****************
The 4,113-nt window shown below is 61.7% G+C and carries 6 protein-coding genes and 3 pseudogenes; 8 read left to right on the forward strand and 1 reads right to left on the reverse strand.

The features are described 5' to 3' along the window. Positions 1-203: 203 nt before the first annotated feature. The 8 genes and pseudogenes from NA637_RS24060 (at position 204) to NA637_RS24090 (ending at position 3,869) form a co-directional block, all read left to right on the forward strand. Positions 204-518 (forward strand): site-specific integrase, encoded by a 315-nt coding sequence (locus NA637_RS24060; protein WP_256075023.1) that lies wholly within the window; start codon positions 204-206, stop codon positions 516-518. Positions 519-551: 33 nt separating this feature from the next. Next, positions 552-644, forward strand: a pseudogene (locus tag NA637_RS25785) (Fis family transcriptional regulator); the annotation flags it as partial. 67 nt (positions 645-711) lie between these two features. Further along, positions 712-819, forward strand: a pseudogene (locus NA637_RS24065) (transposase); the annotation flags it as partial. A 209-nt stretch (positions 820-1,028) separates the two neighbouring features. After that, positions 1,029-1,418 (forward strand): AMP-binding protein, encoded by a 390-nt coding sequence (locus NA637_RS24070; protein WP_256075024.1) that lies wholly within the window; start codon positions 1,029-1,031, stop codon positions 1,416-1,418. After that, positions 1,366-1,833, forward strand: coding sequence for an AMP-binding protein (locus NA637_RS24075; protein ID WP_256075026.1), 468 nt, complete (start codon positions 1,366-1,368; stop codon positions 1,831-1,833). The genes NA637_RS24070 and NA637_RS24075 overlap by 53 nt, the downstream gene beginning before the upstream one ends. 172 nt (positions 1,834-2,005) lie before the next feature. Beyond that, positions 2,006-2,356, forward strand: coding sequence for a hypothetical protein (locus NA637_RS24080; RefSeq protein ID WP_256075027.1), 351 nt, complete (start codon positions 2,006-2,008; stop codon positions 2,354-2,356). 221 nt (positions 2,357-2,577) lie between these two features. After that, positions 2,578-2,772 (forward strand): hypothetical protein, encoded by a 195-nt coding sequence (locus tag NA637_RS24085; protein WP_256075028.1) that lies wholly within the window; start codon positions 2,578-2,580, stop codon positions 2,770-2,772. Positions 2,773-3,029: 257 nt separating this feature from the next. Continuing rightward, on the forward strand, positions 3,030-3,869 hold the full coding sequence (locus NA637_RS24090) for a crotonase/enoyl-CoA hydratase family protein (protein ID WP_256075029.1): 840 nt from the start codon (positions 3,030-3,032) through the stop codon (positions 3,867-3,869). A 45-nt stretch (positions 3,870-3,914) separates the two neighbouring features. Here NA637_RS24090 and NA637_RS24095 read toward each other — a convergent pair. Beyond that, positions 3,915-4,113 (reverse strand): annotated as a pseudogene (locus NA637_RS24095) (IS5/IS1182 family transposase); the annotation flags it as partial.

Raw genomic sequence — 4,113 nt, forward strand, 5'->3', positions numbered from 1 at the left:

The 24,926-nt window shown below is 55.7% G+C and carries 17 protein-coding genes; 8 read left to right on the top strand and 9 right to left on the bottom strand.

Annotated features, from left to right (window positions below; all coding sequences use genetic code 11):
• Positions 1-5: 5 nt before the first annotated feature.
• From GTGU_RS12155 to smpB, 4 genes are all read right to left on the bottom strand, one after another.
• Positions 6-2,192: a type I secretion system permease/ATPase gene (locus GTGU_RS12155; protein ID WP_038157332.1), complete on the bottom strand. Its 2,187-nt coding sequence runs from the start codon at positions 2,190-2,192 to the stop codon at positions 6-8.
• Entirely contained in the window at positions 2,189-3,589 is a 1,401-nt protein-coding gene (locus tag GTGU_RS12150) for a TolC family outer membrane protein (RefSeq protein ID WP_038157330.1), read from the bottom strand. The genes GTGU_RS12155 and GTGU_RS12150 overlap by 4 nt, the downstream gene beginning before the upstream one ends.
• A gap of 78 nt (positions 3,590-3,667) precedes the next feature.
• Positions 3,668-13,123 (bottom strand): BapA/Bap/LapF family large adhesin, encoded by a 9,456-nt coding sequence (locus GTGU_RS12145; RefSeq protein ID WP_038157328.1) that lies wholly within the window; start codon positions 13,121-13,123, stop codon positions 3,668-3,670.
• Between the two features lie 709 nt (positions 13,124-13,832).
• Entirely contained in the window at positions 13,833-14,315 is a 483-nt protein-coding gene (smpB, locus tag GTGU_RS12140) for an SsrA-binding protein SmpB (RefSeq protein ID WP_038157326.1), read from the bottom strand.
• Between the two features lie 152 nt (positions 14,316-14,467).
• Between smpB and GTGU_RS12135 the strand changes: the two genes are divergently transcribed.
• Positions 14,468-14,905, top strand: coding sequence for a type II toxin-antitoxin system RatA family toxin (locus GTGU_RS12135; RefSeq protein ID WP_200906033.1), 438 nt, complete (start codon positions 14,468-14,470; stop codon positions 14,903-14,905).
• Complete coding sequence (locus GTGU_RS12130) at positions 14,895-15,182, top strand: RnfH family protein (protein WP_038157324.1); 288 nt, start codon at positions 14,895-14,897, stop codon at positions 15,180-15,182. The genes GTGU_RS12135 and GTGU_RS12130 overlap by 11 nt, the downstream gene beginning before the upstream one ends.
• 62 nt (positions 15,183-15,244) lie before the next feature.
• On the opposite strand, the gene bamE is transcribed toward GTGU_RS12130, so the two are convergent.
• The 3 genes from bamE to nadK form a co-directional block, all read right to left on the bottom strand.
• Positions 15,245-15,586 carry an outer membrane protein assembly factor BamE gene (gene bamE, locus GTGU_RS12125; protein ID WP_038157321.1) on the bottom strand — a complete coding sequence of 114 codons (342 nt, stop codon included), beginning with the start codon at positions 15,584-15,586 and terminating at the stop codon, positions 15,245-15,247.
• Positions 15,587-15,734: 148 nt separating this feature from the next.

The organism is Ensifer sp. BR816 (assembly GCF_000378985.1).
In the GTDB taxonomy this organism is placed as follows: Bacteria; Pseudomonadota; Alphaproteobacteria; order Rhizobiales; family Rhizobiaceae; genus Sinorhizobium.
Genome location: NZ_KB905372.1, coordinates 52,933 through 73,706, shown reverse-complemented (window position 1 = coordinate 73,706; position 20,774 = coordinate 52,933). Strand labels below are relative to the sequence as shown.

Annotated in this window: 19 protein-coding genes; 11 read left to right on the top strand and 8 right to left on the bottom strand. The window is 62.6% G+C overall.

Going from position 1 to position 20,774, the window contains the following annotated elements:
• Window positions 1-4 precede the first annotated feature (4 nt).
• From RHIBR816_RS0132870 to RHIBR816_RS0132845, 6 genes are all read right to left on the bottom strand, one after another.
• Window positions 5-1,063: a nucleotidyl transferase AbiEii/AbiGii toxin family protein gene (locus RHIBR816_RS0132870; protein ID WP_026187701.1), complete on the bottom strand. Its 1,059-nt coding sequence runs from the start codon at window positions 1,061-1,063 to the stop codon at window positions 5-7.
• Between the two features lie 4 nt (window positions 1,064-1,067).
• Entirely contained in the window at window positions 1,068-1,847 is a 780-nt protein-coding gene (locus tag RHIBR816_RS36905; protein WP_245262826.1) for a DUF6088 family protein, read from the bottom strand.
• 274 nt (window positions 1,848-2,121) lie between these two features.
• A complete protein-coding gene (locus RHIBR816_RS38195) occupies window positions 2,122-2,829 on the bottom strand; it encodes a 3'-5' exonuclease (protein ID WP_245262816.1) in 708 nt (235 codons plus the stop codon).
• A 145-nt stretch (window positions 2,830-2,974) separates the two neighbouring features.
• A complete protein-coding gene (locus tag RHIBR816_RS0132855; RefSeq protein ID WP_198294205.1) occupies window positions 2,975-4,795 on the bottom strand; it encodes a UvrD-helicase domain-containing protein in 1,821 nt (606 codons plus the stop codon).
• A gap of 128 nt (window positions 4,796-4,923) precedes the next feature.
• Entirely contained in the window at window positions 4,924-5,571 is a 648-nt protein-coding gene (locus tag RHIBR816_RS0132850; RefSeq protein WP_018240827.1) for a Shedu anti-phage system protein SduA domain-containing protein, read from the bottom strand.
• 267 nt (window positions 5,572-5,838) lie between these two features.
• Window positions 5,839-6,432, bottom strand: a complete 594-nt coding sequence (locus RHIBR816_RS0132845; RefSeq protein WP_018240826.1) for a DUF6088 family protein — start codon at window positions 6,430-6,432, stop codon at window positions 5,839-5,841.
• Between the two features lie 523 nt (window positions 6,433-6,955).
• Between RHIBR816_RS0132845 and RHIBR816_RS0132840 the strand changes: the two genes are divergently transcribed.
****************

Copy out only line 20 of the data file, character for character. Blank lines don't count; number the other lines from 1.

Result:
• The 3 genes from bamE to nadK form a co-directional block, all read right to left on the bottom strand.